[A Lover's Discourse] shares its title with Roland Barthes’s A Lover’s Discourse, and like Barthes’s book it takes a fragmented form, that of casual conversations, mostly between two lovers. More important than this nod to Barthes, though, is the novel’s own singular linguistic texture and the ongoing jolt of its political setting. Guo keenly inverts the anthropological gaze onto the British, their language and other cultural peculiarities. Her new arrival faces a society that cannot agree on its own boundaries or nature, apparently at war with itself. Within this she calmly considers the meaning of artistic authenticity in the age of mass production ... A Lover’s Discourse examines what it is to be alone within language and burrowing into a new language, while reconciling it with your native tongue ... Guo’s prose has a plain, precise, and somewhat documentary quality ... In Guo’s trapping of the humorous minutiae of language and loss, she opens her literary borders to a playful and nuanced meadow.
It’s as pretentious as it sounds, but redeemed by moments of humour, giving the book an intellectual rom com feel ... English is not Guo’s first language but her style makes an impact – she writes in short sentences, almost like haikus, making it feel abrupt and unsentimental, with lots of direct speech ... As the title suggests, it is more discourse than plot-driven novel, which at times feels leaden with too much analysis of emotions. But overall, the impression is of a story told with charm that will leave you in a ponderous mood.
The novel, inspired in part by literary critic Roland Barthes’ meditation with the same title, is composed of brief, emotionally resonant chapters ... Enticingly spare, often wry, and just as often touching, the novel addresses the narrator’s sense of dislocation ... An ordinary sequence of life events is illuminated by the perspective of an outsider trying to craft a new home.
... a fragmentary meditation on the nature of love, on desire and on connection between two humans. It is a kind of autofiction in the mould of Rachel Cusk or Meena Kandasamy: an unapologetically intellectual project where thoughts on female desire, or memory, or work, are strained through a sieve of Walter Benjamin, Yuan dynasty poetry, Le Corbusier, Marguerite Duras ... Which risks it sounding indigestible, when actually one of Guo’s achievements in this novel is to make it straightforward to read, with short, plain scenes and a narrative that makes no pretence to twists or adrenaline-pandering turns yet is absorbing nonetheless. This clarity of vision could seem almost simplistic, if it weren’t for the freight it carries: the challenge of language, both on the basic level of conversation, and on the more complex level of how to locate and describe a self when the language available is provided by so many forces outside that self ... Guo’s simple style does not always escape the trap of earnest banality. The man, as in A Dictionary, is too often only a foil for her questioning, a limitation not entirely excused by her deliberate location of the text in a tradition of 'dialogues'. And I missed the humour of A Dictionary. At its best, however, this book sets off cross-cultural echoes with the lightest of strokes.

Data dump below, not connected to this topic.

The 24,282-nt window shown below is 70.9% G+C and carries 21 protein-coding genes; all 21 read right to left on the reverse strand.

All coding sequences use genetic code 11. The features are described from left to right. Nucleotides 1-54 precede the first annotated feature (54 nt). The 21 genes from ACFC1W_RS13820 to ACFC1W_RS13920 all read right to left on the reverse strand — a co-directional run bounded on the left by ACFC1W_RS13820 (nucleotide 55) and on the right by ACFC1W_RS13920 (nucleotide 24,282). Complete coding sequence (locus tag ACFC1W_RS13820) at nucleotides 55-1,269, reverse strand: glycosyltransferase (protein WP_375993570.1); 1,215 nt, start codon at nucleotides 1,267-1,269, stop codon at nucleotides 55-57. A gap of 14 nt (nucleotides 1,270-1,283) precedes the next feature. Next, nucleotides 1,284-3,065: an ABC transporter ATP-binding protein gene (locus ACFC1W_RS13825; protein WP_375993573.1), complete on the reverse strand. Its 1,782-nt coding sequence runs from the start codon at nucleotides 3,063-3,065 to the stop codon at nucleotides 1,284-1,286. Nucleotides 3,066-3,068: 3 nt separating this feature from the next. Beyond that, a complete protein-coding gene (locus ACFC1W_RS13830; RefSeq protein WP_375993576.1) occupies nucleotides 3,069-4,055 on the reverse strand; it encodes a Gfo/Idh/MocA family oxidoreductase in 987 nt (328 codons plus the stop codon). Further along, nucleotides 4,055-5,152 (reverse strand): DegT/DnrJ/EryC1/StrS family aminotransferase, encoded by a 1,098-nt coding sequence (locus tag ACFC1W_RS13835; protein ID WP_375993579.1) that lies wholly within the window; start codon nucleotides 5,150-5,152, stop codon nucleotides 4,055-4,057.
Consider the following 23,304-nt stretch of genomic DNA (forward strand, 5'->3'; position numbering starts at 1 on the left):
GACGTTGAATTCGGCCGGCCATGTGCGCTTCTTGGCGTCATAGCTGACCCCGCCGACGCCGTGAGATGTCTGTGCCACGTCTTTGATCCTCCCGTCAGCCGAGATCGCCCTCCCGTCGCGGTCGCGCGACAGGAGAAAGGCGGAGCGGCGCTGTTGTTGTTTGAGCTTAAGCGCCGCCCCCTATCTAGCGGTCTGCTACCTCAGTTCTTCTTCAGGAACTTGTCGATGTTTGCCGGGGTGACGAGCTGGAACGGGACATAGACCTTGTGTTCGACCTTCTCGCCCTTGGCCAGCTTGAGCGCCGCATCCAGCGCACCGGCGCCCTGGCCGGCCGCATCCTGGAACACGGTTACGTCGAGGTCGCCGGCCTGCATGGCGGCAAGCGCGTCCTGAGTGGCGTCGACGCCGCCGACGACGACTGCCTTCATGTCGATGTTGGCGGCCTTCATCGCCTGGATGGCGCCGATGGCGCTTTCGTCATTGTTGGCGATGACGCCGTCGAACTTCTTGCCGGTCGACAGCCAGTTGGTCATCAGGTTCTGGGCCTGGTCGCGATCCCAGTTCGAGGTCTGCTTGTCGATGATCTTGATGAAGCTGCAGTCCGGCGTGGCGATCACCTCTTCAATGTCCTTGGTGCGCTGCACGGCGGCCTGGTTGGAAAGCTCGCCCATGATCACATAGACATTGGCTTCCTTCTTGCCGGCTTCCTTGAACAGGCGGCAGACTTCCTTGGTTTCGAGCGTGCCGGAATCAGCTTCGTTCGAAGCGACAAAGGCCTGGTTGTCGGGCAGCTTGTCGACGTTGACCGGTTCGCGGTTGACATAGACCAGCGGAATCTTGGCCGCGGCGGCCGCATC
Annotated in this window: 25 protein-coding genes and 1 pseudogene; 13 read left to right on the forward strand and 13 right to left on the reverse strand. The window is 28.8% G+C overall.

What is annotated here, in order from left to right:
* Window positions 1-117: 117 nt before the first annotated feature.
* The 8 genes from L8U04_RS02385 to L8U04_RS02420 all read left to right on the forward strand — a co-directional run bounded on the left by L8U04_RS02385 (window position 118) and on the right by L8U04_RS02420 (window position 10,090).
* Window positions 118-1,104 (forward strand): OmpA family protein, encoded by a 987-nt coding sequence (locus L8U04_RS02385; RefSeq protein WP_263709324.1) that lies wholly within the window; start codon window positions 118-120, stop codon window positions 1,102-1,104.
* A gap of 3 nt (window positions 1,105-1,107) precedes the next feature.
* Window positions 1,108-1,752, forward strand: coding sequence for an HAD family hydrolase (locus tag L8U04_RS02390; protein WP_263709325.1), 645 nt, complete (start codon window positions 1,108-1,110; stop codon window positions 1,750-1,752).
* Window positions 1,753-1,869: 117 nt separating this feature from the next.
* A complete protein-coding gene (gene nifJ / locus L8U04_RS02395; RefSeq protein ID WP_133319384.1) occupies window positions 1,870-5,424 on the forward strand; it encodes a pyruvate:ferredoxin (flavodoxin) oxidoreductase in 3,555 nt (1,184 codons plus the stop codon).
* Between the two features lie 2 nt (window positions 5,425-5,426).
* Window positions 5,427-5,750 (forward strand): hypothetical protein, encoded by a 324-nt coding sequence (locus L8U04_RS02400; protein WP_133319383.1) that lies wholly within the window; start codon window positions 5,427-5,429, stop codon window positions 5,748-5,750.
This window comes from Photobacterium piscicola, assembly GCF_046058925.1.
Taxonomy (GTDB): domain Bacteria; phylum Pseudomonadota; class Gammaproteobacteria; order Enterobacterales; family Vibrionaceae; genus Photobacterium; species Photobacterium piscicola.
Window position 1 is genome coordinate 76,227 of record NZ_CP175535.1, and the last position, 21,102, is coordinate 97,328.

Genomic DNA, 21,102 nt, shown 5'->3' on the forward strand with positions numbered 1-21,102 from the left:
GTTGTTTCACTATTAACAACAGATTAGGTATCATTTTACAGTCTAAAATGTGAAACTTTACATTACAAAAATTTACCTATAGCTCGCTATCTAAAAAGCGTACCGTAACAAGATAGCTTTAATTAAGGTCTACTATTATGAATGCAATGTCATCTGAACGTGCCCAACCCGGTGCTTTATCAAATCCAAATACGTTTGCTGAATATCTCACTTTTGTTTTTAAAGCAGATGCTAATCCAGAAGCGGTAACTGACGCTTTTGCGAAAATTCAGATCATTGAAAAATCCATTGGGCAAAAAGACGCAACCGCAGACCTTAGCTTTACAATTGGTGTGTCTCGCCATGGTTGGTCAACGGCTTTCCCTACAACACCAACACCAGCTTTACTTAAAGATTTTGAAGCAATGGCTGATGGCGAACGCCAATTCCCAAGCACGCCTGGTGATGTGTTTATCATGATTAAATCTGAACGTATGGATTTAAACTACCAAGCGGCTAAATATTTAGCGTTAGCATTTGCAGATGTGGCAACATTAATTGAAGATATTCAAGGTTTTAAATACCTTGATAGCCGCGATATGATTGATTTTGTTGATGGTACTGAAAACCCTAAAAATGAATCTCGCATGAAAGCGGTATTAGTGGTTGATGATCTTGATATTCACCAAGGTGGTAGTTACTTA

[She] is interested in how the perception of a relationship can carry as much weight as the relationship itself. Through her precise and unflinching language, a revealing account emerges of how one mind opens to another, how it processes each decision and moment of wondering ... The protagonist’s academic interests feature heavily, too. That results in some riveting sequences, as when she returns to China to study a town whose residents are professional art copyists ... a profound meditation on the meaning of originality in the face of convincing facsimiles ... Other nonfiction digressions are less successful, making the portrayal of the relationship at the book’s core feel stagnant for long stretches ... Novels about love affairs are often named romances, but the most distinctive quality of A Lover’s Discourse is how unromantic it is ... Given how fully the book gives itself over to examining him, the 'you' lover remains disappointingly vague by the end of A Lover’s Discourse. Of course, that may well be the book’s intent.
This beautifully told and gently introspective story of a young couple touches upon a host of relatable topics, from cultural and generational differences to socioeconomical perceptions and relationship issues between genders. Readers will have much to ponder, and book groups especially will appreciate.
Modeled after Roland Barthes' structuralist masterpiece, also titled A Lover’s Discourse, Guo’s latest meditation on the nature of belonging asks many of the same questions as her earlier works—Can language create identity? Can love create a home? ... A fiercely intelligent book whose exploration of the philosophy of identity is trenchant and moving.
...poignant if uneven ... While discussion of the narrator’s PhD work is fascinating, the tidy ending feels discordant with her lingering questions. Though elegantly written, this love story fails to convince.